“In an otherwise healthy young woman, the chances are overwhelmingly in favor of it being a sign of a urinary tract infection, but blood in the urine is also one of the seven deadly signs of bladder cancer in both women and in men,” said Dr. Deborah J. Lightner, associate professor of urology at the Mayo Clinic in Rochester, Minn.

Sweet Smelling

When the kidneys filter your urine, part of what they filter out is the sugar in your blood. Smelling a sweet aroma after urinating could indicate a leak in the filtration process. Typically, doctors will test for diabetes if they learn a patient’s urine smells sweet. Pregnant women may see less of a concern due to more regular changes in how the kidneys filter urine. However, in either case, consultation with a doctor is advised.

Odd Smelling

Smells that are otherwise unpleasant or foreign are likely byproducts of your recent diet. Asparagus and Brussels sprouts are both notorious for producing bitter-smelling urine, and this is because of a sulfur-containing amino acid found in both foods. These foods, along with certain cheeses and nuts, release an organic compound called methyl-mercaptan during the filtration process, causing the putrid odor in urine, bad breath, and flatulence.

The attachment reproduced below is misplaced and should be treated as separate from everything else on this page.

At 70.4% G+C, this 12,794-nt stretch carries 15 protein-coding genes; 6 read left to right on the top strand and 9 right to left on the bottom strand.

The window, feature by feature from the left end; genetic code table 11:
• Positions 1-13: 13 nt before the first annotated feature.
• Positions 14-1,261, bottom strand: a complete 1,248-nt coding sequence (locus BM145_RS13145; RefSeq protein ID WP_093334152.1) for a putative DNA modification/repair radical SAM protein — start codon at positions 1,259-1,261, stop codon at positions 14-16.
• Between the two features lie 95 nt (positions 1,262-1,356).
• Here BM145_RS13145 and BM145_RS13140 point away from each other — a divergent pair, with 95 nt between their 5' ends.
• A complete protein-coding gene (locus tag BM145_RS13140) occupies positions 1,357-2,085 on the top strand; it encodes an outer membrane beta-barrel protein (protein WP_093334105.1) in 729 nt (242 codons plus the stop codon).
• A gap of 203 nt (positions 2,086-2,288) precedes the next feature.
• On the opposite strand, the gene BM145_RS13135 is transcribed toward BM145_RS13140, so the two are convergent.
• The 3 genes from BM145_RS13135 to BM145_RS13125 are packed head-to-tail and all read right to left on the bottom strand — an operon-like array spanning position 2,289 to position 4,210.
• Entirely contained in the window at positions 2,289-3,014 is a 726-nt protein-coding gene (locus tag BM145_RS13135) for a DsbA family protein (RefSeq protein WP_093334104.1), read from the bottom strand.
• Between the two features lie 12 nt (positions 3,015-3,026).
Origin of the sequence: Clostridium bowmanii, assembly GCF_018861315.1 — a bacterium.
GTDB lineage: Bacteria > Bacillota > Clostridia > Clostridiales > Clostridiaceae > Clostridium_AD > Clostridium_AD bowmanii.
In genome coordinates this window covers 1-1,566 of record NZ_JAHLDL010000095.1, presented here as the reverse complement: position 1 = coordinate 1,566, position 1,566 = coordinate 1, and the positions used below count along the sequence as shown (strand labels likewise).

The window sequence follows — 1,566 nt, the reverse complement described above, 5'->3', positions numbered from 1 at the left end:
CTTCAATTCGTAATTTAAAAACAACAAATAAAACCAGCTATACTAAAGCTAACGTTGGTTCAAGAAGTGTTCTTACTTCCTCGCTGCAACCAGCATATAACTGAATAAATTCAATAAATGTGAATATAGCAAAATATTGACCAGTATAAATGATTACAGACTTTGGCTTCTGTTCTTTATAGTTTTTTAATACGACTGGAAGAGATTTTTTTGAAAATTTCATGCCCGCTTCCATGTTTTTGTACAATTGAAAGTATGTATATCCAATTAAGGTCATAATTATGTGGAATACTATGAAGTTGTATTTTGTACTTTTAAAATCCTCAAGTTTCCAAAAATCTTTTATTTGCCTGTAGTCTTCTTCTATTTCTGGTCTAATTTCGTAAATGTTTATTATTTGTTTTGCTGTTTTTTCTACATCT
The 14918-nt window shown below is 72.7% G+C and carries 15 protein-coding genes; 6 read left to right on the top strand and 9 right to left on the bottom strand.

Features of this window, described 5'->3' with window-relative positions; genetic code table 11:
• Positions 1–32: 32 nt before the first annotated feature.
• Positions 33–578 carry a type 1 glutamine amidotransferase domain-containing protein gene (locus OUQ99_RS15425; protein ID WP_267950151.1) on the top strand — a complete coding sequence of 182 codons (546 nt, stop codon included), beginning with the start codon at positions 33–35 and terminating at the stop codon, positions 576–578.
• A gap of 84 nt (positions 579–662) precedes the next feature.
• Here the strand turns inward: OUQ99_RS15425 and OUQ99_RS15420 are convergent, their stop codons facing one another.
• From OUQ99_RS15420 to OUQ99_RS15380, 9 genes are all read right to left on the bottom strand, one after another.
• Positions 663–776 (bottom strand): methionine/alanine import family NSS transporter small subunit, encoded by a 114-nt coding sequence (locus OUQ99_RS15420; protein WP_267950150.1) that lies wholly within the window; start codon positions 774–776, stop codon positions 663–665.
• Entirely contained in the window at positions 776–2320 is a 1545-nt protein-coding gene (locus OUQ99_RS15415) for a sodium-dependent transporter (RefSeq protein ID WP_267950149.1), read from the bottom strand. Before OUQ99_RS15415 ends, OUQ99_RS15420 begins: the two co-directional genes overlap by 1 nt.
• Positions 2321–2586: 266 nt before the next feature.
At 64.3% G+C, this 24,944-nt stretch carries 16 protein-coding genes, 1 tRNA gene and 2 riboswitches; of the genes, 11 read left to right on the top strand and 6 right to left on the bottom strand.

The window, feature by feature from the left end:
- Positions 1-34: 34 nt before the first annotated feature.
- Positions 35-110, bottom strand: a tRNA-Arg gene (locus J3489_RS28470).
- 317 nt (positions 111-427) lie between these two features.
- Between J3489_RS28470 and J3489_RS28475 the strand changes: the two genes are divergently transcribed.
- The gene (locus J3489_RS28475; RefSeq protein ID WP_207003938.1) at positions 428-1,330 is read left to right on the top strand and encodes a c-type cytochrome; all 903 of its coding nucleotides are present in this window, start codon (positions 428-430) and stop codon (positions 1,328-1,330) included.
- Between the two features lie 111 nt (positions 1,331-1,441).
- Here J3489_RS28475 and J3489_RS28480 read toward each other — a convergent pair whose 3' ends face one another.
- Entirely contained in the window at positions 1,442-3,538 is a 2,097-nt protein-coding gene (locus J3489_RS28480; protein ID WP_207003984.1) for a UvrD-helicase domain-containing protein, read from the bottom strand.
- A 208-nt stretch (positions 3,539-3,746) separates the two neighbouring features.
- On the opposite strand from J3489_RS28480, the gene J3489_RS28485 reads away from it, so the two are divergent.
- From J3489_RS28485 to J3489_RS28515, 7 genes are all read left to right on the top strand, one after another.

Frequent Urination

The problem of “always having to go” can be a crippling one, and despite social awkwardness, frequent urination can come with far more serious complications. Barring an increase of water consumption, frequent trips to the bathroom could mean a urinary tract infection or an enlarged prostate in men. Simple dietary changes could also be the cause, as some foods have greater water concentrations, making them more of a diuretic.

Leakage

Urinary incontinence is particularly embarrassing for people because it’s one of the few conditions that’s near impossible to hide. Typically experienced by women, the condition is often the result of intense stress on the pelvic floor from gymnastics, running, or even sneezing — all of which can cause unstable pressure on the bladder to release droplets of urine. Strengthening the muscles of the pelvis through Kegel exercises can help absorb the increased pressure during these activities.

Unfortunately, some cases render a person totally unaware. Such circumstances have come to be known as urge incontinence. “The bladder will fire without your permission, so you won’t necessarily get the signal to head to the bathroom before your bladder decides it’s time to empty itself,” said Lightner.

Burning Sensation

It’s no surprise that urinating should be painless, so any indication of discomfort should raise a red flag. The most common cause for urinary pain is the early warnings of a urinary tract infection (UTI). These occur mostly in women, due to the short distance that bacteria have to travel from the vagina and rectum to the urinary canal. In men, UTIs are less common, but still plausible if an individual experiences pain. More likely is a problem with his prostate, Lightner warns, as there exists the potential for infection.